Freelancer

A freelancer or freelance worker, is a term commonly used for a person who is self-employed and is not necessarily committed to a particular employer long-term. Freelance workers are sometimes represented by a company or a temporary agency that resells freelance labor to clients; others work independently or use professional associations or websites to get work.

While the term independent contractor would be used in a higher register of English to designate the tax and employment classes of this type of worker, the term "freelancing" is most common in culture and creative industries, and use of this term may indicate participation therein.Fields, professions, and industries where freelancing is predominant include: music, writing, acting, computer programming, web design, graphic design, translating and illustrating, film and video production and other forms of piece work which some cultural theorists consider as central to the cognitive-cultural economy.

List of journalists murdered in Ukraine

This is a List of journalists murdered in Ukraine

A list of journalists (listed chronologically since 1991) containing the names of the mass media workers who became victims of murders or died as a result of the terrorist attacks and military activities on the territory of Ukraine.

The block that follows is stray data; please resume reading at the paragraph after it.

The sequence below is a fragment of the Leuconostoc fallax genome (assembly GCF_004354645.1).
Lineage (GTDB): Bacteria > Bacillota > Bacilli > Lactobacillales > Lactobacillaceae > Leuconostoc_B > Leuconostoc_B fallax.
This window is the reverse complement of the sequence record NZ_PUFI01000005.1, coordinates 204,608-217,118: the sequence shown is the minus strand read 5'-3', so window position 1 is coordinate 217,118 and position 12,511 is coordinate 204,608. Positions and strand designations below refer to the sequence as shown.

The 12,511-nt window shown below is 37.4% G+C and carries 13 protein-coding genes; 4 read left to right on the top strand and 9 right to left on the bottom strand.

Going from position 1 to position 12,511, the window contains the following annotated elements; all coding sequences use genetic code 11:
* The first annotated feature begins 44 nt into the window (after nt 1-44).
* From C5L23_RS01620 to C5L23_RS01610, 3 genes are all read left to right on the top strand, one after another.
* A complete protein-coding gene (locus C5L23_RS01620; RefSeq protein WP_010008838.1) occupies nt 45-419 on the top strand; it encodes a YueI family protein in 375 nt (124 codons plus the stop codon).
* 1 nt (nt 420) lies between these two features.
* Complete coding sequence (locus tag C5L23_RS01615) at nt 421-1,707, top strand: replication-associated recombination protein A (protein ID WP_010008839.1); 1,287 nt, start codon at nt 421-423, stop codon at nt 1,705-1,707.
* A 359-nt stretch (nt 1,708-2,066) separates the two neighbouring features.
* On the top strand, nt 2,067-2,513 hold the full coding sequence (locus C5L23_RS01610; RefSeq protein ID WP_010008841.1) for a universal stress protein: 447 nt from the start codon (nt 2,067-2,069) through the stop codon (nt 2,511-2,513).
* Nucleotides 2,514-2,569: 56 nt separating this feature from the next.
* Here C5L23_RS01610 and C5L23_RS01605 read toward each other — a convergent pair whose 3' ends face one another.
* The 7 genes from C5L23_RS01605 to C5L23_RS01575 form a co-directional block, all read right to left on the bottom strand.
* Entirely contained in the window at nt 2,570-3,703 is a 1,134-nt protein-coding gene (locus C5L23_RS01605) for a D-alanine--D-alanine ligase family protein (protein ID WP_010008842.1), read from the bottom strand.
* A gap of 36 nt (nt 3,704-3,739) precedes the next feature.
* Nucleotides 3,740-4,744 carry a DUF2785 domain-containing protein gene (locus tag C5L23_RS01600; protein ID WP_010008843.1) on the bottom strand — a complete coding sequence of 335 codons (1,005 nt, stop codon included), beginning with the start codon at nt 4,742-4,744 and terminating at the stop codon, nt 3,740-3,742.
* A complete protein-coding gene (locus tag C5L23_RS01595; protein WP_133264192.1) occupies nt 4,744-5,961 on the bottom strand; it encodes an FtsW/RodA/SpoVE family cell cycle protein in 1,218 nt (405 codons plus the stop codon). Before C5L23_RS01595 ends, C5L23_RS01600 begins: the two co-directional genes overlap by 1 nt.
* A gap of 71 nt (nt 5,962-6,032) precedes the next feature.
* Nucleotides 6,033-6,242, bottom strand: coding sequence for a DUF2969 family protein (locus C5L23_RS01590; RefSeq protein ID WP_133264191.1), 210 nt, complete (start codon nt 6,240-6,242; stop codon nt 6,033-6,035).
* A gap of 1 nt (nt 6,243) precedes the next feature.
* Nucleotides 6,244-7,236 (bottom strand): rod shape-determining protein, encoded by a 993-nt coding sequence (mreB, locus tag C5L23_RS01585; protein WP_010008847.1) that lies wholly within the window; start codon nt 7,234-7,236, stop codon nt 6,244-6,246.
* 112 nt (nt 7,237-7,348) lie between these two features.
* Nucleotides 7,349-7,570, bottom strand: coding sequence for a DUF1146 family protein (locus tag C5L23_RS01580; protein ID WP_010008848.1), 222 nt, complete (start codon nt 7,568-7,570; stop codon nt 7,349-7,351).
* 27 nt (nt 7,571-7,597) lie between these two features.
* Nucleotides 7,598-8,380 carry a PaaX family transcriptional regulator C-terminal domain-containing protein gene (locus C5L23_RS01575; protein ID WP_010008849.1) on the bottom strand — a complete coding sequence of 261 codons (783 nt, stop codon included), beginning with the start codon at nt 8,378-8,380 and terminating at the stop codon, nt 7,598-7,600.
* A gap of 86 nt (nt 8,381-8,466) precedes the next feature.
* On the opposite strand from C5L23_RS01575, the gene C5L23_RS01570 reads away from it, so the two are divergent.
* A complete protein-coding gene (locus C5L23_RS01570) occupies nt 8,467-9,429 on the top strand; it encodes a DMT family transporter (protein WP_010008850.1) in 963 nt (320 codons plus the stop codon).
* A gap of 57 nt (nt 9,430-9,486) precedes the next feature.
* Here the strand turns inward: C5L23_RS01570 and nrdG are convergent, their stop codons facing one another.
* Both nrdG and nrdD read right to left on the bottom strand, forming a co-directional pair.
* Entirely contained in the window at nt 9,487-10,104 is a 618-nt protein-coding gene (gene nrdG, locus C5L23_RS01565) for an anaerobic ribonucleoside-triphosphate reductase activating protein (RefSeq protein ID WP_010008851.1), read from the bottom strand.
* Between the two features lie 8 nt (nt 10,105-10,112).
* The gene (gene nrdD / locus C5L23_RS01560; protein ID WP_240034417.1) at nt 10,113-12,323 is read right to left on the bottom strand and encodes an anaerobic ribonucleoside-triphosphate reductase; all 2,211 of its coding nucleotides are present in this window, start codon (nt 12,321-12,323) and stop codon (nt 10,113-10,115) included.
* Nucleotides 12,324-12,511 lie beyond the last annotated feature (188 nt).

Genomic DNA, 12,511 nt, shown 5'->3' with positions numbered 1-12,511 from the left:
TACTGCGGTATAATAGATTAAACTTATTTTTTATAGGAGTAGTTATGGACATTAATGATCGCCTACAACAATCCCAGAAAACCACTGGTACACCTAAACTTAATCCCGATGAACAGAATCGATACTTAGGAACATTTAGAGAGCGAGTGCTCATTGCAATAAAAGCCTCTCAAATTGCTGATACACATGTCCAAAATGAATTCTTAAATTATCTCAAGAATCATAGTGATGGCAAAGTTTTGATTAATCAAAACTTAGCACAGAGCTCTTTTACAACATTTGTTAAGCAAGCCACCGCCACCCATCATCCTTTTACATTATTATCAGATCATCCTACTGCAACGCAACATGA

On 15 August 2017 the President of Ukraine Petro Poroshenko assigned the scholarships for the children of journalists who died on duty, in order to support these children and provide them with the social protection they need. In accordance with the presidential decree No. 217/2017, the scholarship will be assigned to a daughter of a captain-lieutenant and an editor of the TV services “Breeze” of the broadcasting agency of the Ministry of Defence (Ukraine) Dmytro Labutkin, - Kira; a daughter of a photojournalist of the Segodnya (Russian: Сегодня, IPA: [sʲɪˈvodʲnʲə] (listen), lit. Today) newspaper Sergiy Nikolayev – Valeria; and a son of a journalist from the Vesti (Russian: Вести, "News") newspaper Vyacheslav Veremiy – Maksim.

Mark Gayn

Mark Gayn (né Mark Julius Ginsbourg; 21 April 1909–17 December 1981) was an American and Canadian journalist, who worked for The Toronto Star for 30 years.

Journalism roles
Editing
Staff